This creates a db-layer relationship between our databases and our users, I’ll explain a little more about relationships a little further down within the models so don’t worry too much about it right now.

Now, though, we have to consider what happens when we rollback a migration. For the first time, we’ve gotta replace the default down() function in order to drop the foreign key as well. It’s fairly straightforward, we simply put in the following:

We’re leveraging the table schema to drop the foreign key and then drop the table afterwards.

MySQL Users

Creating mysql_users is the same as above so I’ll simply include the three code segments.

Models

Models are bridges between the database layer and our code. They give us a way to extrapolate relationships and query data in a very easy, object-y way. It’s much more readable as well which is a bonus. To create a user, you create a user object and then the model creates all the relevant information in the database as well so, effectively, we’re dealing with two distinct layers in one singular method.

User Model

I’m going to start off with the “hardest” model simply because it’s the core of our application – the user. Since it’s a User model, we’ll have to use certain contracts to provide Authentication and PasswordResets.

A contract, if you’re unfamiliar, is an agreement a class has to fulfil to ensure it can perform the necessary functions required.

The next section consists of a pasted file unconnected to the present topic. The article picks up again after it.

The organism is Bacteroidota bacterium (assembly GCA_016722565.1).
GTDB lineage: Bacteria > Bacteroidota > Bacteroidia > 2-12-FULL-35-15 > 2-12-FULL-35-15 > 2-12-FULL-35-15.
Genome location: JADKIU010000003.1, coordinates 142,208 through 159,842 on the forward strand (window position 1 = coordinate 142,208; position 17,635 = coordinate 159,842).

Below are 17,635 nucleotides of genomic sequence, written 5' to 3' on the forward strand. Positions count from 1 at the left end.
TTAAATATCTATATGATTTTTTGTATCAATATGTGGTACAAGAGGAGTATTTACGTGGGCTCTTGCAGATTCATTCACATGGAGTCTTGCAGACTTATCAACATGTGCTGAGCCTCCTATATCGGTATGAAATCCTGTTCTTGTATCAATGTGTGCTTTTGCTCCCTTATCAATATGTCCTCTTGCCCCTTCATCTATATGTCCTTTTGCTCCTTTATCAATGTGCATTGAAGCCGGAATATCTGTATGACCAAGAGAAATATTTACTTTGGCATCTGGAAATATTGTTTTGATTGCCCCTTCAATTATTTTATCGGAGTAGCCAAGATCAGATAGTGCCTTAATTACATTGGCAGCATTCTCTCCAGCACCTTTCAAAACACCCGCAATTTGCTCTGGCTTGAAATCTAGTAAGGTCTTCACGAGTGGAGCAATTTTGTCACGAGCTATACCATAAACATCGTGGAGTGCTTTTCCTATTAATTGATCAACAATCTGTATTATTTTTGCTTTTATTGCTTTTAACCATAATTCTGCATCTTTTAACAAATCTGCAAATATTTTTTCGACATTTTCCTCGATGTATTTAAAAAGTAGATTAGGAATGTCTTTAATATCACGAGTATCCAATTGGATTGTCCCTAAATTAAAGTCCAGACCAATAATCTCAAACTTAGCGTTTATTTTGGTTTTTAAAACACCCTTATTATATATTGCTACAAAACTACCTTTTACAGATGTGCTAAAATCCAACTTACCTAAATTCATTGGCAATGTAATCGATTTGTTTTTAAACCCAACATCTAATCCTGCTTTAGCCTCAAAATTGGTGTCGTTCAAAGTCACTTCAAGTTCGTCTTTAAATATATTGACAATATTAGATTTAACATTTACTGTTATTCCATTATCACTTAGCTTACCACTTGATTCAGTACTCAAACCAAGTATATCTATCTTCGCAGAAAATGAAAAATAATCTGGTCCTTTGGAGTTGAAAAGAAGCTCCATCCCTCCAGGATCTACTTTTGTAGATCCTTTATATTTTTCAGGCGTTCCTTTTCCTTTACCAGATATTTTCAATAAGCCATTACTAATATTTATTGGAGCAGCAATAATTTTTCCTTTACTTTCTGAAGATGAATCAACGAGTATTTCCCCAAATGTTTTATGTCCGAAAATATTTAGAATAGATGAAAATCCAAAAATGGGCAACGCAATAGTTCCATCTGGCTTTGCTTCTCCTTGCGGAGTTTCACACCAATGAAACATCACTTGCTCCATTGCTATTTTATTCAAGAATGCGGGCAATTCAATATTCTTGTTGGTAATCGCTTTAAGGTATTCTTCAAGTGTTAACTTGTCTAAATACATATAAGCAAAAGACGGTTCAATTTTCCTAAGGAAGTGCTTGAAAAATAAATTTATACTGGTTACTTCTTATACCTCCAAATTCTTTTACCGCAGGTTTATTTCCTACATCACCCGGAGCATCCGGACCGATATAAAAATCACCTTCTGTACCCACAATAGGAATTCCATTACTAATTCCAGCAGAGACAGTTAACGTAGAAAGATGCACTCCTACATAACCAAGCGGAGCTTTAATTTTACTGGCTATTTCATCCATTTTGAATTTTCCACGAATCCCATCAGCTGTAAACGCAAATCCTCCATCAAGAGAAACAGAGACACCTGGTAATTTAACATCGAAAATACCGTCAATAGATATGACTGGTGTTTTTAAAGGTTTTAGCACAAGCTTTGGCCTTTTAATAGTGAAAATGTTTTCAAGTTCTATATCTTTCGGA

Below is the initial code for the User model we’ll place in app/user.php.

However, the key thing we’re missing here is the relationship between our User model and the MySQL models I’ll be setting up next. We’ll return to this.

MySQLDatabase and MySQLUser

Generally, models are fairly simple. Your database’s column names go in the $fillable array and anything sensitive goes in $hidden. There’s a template for every model. Have a look at the similarities between our code for aPP/Mysqldatabase.php and app/MysqLuser.php below:

MySQLDatabase.php

MySQLUser.php

Relationships

User <–> MySQLDatabase

Every user in our application will have a one-to-many relationship with MySQL databases. That is, every user may have 1 or more MySQL databases associated with them. As such, we’d like a way to use one to determine the other. We’ve already set up our foreign keys in the database, so all that’s left is representing the relationship in the Model.

As you can see from the diagram below, the user has a one-to-many relationship with the databases but the databases have a one-to-one relationship with the user. A user can have many databases but each database can only have one user.

Within the User model, we’ll add the following:

Now, whenever we want a user’s databases, we can use User::find(1)->databases and it’ll return an array of database objects associated with that user.

Conversely, to represent the other side of the relationship, we’ll add code to the MySQLDatabase model.

Then we can get any databases’ user with Mysqldatabase::find(1)->user.

User <–> MySQLUser

Finally, the netsoc account user and the MySQL user have a one-to-one relationship both ways which make it much easier to understand. This is because we will be using one MySQLUser to give someone database access via management GUI (such as PHPMyAdmin). It allows us to limit their permissions and monitor access.

user->dbrelation user->mysqluser